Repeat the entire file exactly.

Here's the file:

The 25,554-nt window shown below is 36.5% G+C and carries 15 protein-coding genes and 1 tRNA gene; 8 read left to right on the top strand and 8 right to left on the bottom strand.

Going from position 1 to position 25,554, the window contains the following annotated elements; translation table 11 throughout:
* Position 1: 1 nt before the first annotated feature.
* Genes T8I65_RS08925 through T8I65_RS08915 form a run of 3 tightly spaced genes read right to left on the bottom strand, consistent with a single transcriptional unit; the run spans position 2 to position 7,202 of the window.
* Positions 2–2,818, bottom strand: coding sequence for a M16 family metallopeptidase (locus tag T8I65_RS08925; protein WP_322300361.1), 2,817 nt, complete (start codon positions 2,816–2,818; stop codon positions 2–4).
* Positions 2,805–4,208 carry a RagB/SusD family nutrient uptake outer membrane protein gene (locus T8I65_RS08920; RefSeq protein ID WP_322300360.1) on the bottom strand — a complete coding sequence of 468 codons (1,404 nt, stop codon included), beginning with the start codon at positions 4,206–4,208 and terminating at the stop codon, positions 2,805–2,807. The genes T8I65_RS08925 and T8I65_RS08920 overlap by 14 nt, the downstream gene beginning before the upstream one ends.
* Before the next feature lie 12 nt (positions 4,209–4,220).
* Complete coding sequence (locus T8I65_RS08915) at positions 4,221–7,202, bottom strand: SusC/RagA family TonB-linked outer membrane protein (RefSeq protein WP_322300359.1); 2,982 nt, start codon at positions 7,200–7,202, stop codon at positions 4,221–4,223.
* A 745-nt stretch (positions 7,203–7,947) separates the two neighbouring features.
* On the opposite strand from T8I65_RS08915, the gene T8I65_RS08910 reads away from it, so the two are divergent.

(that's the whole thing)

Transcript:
The 25,554-nt window shown below is 36.5% G+C and carries 15 protein-coding genes and 1 tRNA gene; 8 read left to right on the top strand and 8 right to left on the bottom strand.

Going from position 1 to position 25,554, the window contains the following annotated elements; translation table 11 throughout:
* Position 1: 1 nt before the first annotated feature.
* Genes T8I65_RS08925 through T8I65_RS08915 form a run of 3 tightly spaced genes read right to left on the bottom strand, consistent with a single transcriptional unit; the run spans position 2 to position 7,202 of the window.
* Positions 2–2,818, bottom strand: coding sequence for a M16 family metallopeptidase (locus tag T8I65_RS08925; protein WP_322300361.1), 2,817 nt, complete (start codon positions 2,816–2,818; stop codon positions 2–4).
* Positions 2,805–4,208 carry a RagB/SusD family nutrient uptake outer membrane protein gene (locus T8I65_RS08920; RefSeq protein ID WP_322300360.1) on the bottom strand — a complete coding sequence of 468 codons (1,404 nt, stop codon included), beginning with the start codon at positions 4,206–4,208 and terminating at the stop codon, positions 2,805–2,807. The genes T8I65_RS08925 and T8I65_RS08920 overlap by 14 nt, the downstream gene beginning before the upstream one ends.
* Before the next feature lie 12 nt (positions 4,209–4,220).
* Complete coding sequence (locus T8I65_RS08915) at positions 4,221–7,202, bottom strand: SusC/RagA family TonB-linked outer membrane protein (RefSeq protein WP_322300359.1); 2,982 nt, start codon at positions 7,200–7,202, stop codon at positions 4,221–4,223.
* A 745-nt stretch (positions 7,203–7,947) separates the two neighbouring features.
* On the opposite strand from T8I65_RS08915, the gene T8I65_RS08910 reads away from it, so the two are divergent.